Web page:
Gnostic Gospels – Introduction
The Gnostic gospels are a product of Gnosticism. Gnosticism, broadly construed, recognizes two deities: the Demiurge-flawed and wicked creator of a flawed and wicked material world-who is often equated with the God of the Old Testament; and the “good God,” the Father of Jesus, who sent his Son to show humans the way of salvation from the corrupt material world. Salvation, under Gnosticism, does not require forgiveness of sins or necessarily entail any type of physical sacrament; it instead consists primarily of acquiring secret knowledge, or gnosis.1 Until the middle of the twentieth century, the primary access scholars had to Gnostic writings came through polemics written against them by church fathers such as Irenaeus and Tertullian. Despite the fervor that characterizes these anti-gnostic polemics, it appears, based on recent discoveries, that these church fathers were charitable in their treatments. The most heralded of these recent discoveries contains the Nag Hammadi collection of Coptic documents, “discovered by a happy accident” in Upper Egypt toward the end of 1945.2 This collection of documents sparked anew much scholarly discussion as to the relationship between Gnosticism and early Christianity, especially in terms of what sort of dependence relationships can be ascertained among their respective textual traditions. Despite recent popular and scholarly infatuation with the “gospels” of the Nag Hammadi collection, their textual inferiority demonstrates that they are not to be accorded the status reserved for thecanonical gospels of the Bible.
The word gnostic comes from the Greek word gnosis, meaning “knowledge”, which is often used in Greek philosophy in a manner more consistent with the English “enlightenment”. Some scholars continue to maintain traditional dating for the emergence of Gnostic philosophy and religious movements. It is now generally believed that the evidence suggests that Gnosticism was a Jewish movement which subsequently reacted to Christianity or that Gnosticism emerged directly in reaction to Christianity. The name “Christian gnostics” came to represent a segment of the Early Christian community that believed that salvation lay not in merely worshipping Christ, but in psychic or pneumatic souls learning to free themselves from the material world via the revelation. According to this tradition, the answers to spiritual questions are to be found within not without. Furthermore, the gnostic path does not require the intermediation of a church for salvation. Some scholars, such as Edward Conze and Elaine Pagels, have suggested that gnosticismblends teachings like those attributed to Jesus Christ with teachings found in Eastern traditions.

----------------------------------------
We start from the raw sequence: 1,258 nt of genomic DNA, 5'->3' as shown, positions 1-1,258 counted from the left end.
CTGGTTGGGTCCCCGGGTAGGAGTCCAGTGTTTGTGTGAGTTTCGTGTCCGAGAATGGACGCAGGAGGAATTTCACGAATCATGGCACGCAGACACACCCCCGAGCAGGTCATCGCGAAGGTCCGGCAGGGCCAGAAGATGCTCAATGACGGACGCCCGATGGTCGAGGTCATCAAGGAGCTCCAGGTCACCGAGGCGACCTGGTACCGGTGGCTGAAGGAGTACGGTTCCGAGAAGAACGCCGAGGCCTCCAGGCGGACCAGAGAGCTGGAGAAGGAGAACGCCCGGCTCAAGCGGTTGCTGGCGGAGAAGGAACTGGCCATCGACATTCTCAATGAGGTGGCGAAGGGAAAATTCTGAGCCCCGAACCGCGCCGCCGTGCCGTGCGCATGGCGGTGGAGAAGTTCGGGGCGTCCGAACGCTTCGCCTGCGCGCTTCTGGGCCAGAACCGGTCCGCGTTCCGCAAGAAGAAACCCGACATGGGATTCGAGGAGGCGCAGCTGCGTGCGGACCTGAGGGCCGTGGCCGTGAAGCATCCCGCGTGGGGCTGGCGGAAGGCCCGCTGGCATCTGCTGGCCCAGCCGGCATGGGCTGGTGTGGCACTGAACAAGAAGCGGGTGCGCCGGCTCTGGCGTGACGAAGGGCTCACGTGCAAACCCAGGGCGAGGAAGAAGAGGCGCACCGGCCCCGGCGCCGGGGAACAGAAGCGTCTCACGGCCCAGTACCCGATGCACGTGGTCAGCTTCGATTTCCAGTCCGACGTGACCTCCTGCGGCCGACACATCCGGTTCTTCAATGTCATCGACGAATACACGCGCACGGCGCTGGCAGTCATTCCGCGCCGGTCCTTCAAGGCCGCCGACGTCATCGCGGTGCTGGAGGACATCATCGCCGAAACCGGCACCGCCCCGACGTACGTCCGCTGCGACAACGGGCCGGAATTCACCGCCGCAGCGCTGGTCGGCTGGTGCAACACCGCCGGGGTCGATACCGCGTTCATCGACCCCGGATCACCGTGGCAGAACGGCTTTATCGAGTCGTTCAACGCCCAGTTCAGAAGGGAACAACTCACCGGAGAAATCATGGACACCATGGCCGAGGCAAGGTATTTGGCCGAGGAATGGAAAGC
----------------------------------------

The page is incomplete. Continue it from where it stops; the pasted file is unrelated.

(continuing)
Interesting Key Terms / Spiritual Order
The pneumatics (“spiritual”, from Greek πνεῦμα, “spirit”) were, in gnosticism, the highest order of humans, the other two orders being psychics and hylics. The pneumatic saw himself as escaping the doom of the material world via the secret knowledge. Outsiders could only know these secrets by joining a gnostic group. To be a gnostic is to believe in three planes of existence: the pure unknown (demiurge), the material world of coitus and comfort, and the pure spiritual realm of ascension or escape.
Hylic (from Greek ὑλή (hylē) “matter”) is the opposite of psychic (from Greek ψυχή (psychē) “soul”).
In the gnostic view, hylics, also called Somatics (from Gk σῶμα (sōma) “body”), were the lowest order of the three types of human. The other two were the psychics and thepneumatics (from Gk πνεῦμα (pneuma) “spirit, breath”). So humanity comprised matter-bound beings, matter-dwelling spirits and the matter-free or immaterial, souls.
Somatics were deemed completely bound to matter. Matter, the material world, was seen as “evil” in the gnostic world view. The material world was created by a demiurge, in some instances a blind, mad God, in others an army of rebellious angels as a trap for the spiritual Ennoia. The duty of (spiritual) man was to escape the material world by the aid of the hidden knowledge (gnosis).
Somatics were human in form, but since their entire focus was on the material world, such as eating, sleeping, mating, creature comforts, they were seen as doomed. The pneumatic saw himself as escaping the doom of the material world via the secret knowledge. Somatics were thought to be incapable of understanding.
For consideration of these dynamics see for example, The Gospel of Judas, believed to be a gnostic text, where Jesus is posited as a Pneumatic and the other disciples, non-gnostics, as Somatics.